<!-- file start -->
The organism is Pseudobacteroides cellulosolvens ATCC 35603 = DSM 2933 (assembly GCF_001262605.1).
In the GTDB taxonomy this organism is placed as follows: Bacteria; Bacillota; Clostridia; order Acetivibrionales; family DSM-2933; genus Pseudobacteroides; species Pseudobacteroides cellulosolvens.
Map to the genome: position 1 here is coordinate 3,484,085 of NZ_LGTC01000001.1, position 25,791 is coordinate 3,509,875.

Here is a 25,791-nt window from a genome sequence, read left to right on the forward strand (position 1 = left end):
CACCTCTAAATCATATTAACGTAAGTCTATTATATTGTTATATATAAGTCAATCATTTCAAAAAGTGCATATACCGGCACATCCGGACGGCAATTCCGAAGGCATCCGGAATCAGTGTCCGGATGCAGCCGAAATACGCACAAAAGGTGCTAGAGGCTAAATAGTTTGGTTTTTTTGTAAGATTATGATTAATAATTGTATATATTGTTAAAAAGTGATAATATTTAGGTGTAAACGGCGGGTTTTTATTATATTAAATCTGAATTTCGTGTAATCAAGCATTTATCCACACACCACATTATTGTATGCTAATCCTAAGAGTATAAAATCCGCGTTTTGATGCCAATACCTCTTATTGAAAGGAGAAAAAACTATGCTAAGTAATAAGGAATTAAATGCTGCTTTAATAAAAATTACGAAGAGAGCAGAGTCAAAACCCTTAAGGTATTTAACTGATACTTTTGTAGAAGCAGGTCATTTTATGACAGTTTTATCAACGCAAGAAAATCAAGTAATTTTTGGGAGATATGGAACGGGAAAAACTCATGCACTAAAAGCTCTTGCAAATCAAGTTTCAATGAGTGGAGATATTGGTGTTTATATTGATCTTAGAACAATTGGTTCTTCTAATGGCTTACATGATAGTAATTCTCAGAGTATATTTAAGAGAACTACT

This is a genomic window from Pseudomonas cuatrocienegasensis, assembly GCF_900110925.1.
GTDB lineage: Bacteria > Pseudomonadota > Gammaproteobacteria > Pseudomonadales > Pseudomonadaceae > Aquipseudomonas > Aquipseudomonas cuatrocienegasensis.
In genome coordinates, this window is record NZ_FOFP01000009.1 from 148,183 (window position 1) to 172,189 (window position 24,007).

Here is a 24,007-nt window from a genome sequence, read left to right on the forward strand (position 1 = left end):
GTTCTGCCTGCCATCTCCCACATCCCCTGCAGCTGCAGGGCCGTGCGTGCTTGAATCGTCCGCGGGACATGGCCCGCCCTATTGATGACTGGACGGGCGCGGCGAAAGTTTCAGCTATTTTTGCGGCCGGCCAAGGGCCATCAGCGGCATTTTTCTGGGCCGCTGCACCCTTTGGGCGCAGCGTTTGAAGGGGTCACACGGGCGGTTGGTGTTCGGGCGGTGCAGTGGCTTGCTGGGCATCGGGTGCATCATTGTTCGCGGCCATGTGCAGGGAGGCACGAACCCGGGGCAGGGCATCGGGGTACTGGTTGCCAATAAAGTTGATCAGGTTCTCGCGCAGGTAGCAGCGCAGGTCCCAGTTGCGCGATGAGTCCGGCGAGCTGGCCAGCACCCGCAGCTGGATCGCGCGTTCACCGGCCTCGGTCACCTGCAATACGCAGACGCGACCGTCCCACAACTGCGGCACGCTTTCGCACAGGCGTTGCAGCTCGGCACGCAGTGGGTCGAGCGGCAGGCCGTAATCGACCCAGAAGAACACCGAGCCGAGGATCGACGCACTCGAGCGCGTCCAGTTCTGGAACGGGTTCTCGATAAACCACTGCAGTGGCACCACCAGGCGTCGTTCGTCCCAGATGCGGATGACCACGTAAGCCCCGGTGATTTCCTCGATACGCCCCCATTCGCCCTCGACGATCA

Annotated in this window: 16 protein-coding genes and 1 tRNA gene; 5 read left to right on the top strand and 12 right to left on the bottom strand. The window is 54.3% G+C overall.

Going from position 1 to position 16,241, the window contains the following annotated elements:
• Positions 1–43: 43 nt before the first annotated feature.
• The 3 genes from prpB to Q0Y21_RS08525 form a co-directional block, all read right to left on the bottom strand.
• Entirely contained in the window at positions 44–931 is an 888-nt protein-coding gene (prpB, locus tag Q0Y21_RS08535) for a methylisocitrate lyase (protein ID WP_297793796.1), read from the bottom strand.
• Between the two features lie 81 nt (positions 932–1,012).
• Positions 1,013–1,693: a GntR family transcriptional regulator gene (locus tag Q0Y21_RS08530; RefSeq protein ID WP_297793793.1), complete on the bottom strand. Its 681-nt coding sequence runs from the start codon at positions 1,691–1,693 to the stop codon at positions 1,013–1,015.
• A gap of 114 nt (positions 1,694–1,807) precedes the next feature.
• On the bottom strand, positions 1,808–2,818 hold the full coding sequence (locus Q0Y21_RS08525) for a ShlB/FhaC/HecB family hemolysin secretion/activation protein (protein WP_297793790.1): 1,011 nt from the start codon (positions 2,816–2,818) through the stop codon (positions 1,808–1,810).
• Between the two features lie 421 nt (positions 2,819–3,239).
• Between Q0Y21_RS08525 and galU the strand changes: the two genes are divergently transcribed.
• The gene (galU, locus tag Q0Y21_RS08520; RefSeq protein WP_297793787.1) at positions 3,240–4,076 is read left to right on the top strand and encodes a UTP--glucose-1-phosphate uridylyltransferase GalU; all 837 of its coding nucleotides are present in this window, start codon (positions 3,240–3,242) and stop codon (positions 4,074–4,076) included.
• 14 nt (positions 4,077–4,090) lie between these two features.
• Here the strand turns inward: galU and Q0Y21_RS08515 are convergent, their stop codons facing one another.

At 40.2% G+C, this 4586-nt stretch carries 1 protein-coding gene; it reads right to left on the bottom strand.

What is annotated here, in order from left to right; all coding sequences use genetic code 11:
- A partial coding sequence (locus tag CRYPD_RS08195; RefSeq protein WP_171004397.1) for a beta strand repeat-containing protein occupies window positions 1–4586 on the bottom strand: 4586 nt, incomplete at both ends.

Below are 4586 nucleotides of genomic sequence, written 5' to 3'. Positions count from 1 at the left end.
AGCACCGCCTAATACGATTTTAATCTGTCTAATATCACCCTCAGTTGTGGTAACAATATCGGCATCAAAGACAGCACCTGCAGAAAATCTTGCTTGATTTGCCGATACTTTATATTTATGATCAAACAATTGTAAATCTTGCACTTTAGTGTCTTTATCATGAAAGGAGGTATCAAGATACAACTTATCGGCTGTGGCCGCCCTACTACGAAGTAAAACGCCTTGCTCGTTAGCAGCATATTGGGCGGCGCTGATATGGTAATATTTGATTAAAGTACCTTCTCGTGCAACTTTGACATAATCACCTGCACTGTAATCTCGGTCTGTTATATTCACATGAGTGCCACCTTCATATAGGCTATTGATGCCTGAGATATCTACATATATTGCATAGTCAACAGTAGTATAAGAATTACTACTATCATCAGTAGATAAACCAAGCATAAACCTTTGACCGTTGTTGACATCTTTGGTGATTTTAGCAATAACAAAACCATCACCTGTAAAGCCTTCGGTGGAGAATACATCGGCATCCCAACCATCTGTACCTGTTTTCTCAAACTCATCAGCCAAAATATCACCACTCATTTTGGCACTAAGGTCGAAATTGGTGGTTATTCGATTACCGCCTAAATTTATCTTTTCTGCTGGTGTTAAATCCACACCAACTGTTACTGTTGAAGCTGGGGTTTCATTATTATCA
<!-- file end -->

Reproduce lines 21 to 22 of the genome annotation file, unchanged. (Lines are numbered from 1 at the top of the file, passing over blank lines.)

• Between Q0Y21_RS08525 and galU the strand changes: the two genes are divergently transcribed.
• The gene (galU, locus tag Q0Y21_RS08520; RefSeq protein WP_297793787.1) at positions 3,240–4,076 is read left to right on the top strand and encodes a UTP--glucose-1-phosphate uridylyltransferase GalU; all 837 of its coding nucleotides are present in this window, start codon (positions 3,240–3,242) and stop codon (positions 4,074–4,076) included.